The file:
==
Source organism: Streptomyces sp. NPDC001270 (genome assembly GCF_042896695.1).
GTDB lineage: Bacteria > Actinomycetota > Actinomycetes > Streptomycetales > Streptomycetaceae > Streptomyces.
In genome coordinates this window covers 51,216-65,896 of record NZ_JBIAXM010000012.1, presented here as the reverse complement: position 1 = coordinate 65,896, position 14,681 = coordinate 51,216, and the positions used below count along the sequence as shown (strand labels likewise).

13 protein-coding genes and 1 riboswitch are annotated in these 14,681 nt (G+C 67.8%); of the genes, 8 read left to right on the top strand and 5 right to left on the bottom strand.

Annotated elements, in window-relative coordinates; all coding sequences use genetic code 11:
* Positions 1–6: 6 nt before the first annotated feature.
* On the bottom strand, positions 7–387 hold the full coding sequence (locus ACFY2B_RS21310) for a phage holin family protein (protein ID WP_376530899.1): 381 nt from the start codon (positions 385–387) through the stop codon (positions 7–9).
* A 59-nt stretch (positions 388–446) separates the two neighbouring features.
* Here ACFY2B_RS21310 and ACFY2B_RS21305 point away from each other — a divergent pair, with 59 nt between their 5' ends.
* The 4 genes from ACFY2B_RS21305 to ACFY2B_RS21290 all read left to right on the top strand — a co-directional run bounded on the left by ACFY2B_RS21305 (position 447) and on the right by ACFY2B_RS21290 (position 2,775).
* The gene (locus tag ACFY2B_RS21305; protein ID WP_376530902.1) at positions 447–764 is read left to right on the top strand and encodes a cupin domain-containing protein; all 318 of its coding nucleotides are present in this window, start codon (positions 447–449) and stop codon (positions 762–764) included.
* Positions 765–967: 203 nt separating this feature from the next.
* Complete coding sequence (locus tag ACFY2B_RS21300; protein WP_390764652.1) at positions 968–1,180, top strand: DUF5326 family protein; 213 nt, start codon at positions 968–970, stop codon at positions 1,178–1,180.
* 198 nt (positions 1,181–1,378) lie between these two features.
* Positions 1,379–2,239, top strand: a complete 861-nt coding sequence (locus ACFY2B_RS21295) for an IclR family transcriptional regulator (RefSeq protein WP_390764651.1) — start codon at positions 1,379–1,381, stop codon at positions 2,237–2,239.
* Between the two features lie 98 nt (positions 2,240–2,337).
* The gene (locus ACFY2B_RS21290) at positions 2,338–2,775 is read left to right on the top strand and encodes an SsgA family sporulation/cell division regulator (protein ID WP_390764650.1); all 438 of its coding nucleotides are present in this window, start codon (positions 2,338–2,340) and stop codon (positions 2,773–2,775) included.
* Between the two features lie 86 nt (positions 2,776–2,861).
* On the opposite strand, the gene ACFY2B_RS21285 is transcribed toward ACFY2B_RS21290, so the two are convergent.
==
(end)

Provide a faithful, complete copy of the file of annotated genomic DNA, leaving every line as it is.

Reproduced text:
Source organism: Streptomyces sp. NPDC001270 (genome assembly GCF_042896695.1).
GTDB lineage: Bacteria > Actinomycetota > Actinomycetes > Streptomycetales > Streptomycetaceae > Streptomyces.
In genome coordinates this window covers 51,216-65,896 of record NZ_JBIAXM010000012.1, presented here as the reverse complement: position 1 = coordinate 65,896, position 14,681 = coordinate 51,216, and the positions used below count along the sequence as shown (strand labels likewise).

13 protein-coding genes and 1 riboswitch are annotated in these 14,681 nt (G+C 67.8%); of the genes, 8 read left to right on the top strand and 5 right to left on the bottom strand.

Annotated elements, in window-relative coordinates; all coding sequences use genetic code 11:
* Positions 1–6: 6 nt before the first annotated feature.
* On the bottom strand, positions 7–387 hold the full coding sequence (locus ACFY2B_RS21310) for a phage holin family protein (protein ID WP_376530899.1): 381 nt from the start codon (positions 385–387) through the stop codon (positions 7–9).
* A 59-nt stretch (positions 388–446) separates the two neighbouring features.
* Here ACFY2B_RS21310 and ACFY2B_RS21305 point away from each other — a divergent pair, with 59 nt between their 5' ends.
* The 4 genes from ACFY2B_RS21305 to ACFY2B_RS21290 all read left to right on the top strand — a co-directional run bounded on the left by ACFY2B_RS21305 (position 447) and on the right by ACFY2B_RS21290 (position 2,775).
* The gene (locus tag ACFY2B_RS21305; protein ID WP_376530902.1) at positions 447–764 is read left to right on the top strand and encodes a cupin domain-containing protein; all 318 of its coding nucleotides are present in this window, start codon (positions 447–449) and stop codon (positions 762–764) included.
* Positions 765–967: 203 nt separating this feature from the next.
* Complete coding sequence (locus tag ACFY2B_RS21300; protein WP_390764652.1) at positions 968–1,180, top strand: DUF5326 family protein; 213 nt, start codon at positions 968–970, stop codon at positions 1,178–1,180.
* 198 nt (positions 1,181–1,378) lie between these two features.
* Positions 1,379–2,239, top strand: a complete 861-nt coding sequence (locus ACFY2B_RS21295) for an IclR family transcriptional regulator (RefSeq protein WP_390764651.1) — start codon at positions 1,379–1,381, stop codon at positions 2,237–2,239.
* Between the two features lie 98 nt (positions 2,240–2,337).
* The gene (locus ACFY2B_RS21290) at positions 2,338–2,775 is read left to right on the top strand and encodes an SsgA family sporulation/cell division regulator (protein ID WP_390764650.1); all 438 of its coding nucleotides are present in this window, start codon (positions 2,338–2,340) and stop codon (positions 2,773–2,775) included.
* Between the two features lie 86 nt (positions 2,776–2,861).
* On the opposite strand, the gene ACFY2B_RS21285 is transcribed toward ACFY2B_RS21290, so the two are convergent.